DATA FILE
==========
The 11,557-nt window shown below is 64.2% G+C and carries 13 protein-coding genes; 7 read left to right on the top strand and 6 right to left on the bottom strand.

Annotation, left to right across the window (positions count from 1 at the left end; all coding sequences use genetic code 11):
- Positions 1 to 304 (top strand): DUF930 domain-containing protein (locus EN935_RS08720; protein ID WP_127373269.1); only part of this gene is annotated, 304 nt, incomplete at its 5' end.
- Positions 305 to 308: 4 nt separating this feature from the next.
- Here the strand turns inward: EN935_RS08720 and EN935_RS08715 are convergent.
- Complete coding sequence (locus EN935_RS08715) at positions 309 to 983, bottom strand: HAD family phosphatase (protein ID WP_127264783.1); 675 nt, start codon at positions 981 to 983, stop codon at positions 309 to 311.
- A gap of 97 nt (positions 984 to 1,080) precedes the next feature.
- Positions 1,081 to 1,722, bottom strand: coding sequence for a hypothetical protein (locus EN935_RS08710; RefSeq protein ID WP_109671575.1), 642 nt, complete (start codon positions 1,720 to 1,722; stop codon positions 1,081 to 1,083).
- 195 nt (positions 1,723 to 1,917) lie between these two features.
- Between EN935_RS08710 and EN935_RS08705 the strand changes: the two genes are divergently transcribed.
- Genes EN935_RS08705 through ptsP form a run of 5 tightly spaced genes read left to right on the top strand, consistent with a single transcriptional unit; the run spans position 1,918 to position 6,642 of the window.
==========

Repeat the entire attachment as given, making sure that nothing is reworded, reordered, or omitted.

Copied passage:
The 11,557-nt window shown below is 64.2% G+C and carries 13 protein-coding genes; 7 read left to right on the top strand and 6 right to left on the bottom strand.

Annotation, left to right across the window (positions count from 1 at the left end; all coding sequences use genetic code 11):
- Positions 1 to 304 (top strand): DUF930 domain-containing protein (locus EN935_RS08720; protein ID WP_127373269.1); only part of this gene is annotated, 304 nt, incomplete at its 5' end.
- Positions 305 to 308: 4 nt separating this feature from the next.
- Here the strand turns inward: EN935_RS08720 and EN935_RS08715 are convergent.
- Complete coding sequence (locus EN935_RS08715) at positions 309 to 983, bottom strand: HAD family phosphatase (protein ID WP_127264783.1); 675 nt, start codon at positions 981 to 983, stop codon at positions 309 to 311.
- A gap of 97 nt (positions 984 to 1,080) precedes the next feature.
- Positions 1,081 to 1,722, bottom strand: coding sequence for a hypothetical protein (locus EN935_RS08710; RefSeq protein ID WP_109671575.1), 642 nt, complete (start codon positions 1,720 to 1,722; stop codon positions 1,081 to 1,083).
- 195 nt (positions 1,723 to 1,917) lie between these two features.
- Between EN935_RS08710 and EN935_RS08705 the strand changes: the two genes are divergently transcribed.
- Genes EN935_RS08705 through ptsP form a run of 5 tightly spaced genes read left to right on the top strand, consistent with a single transcriptional unit; the run spans position 1,918 to position 6,642 of the window.